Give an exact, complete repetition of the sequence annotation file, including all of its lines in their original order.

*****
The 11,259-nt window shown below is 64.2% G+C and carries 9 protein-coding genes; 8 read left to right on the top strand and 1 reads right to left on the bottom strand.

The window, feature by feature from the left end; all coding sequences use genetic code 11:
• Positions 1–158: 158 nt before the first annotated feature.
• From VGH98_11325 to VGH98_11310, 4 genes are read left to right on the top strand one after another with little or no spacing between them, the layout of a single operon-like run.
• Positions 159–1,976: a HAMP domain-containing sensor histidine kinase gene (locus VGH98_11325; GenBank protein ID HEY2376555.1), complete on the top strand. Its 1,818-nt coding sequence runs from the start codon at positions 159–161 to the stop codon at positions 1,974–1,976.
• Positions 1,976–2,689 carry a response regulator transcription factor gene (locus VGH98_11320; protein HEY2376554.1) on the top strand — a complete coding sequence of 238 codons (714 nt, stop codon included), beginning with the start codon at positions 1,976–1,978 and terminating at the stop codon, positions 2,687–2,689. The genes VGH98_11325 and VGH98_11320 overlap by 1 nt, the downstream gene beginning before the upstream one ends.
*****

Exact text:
The 11,259-nt window shown below is 64.2% G+C and carries 9 protein-coding genes; 8 read left to right on the top strand and 1 reads right to left on the bottom strand.

The window, feature by feature from the left end; all coding sequences use genetic code 11:
• Positions 1–158: 158 nt before the first annotated feature.
• From VGH98_11325 to VGH98_11310, 4 genes are read left to right on the top strand one after another with little or no spacing between them, the layout of a single operon-like run.
• Positions 159–1,976: a HAMP domain-containing sensor histidine kinase gene (locus VGH98_11325; GenBank protein ID HEY2376555.1), complete on the top strand. Its 1,818-nt coding sequence runs from the start codon at positions 159–161 to the stop codon at positions 1,974–1,976.
• Positions 1,976–2,689 carry a response regulator transcription factor gene (locus VGH98_11320; protein HEY2376554.1) on the top strand — a complete coding sequence of 238 codons (714 nt, stop codon included), beginning with the start codon at positions 1,976–1,978 and terminating at the stop codon, positions 2,687–2,689. The genes VGH98_11325 and VGH98_11320 overlap by 1 nt, the downstream gene beginning before the upstream one ends.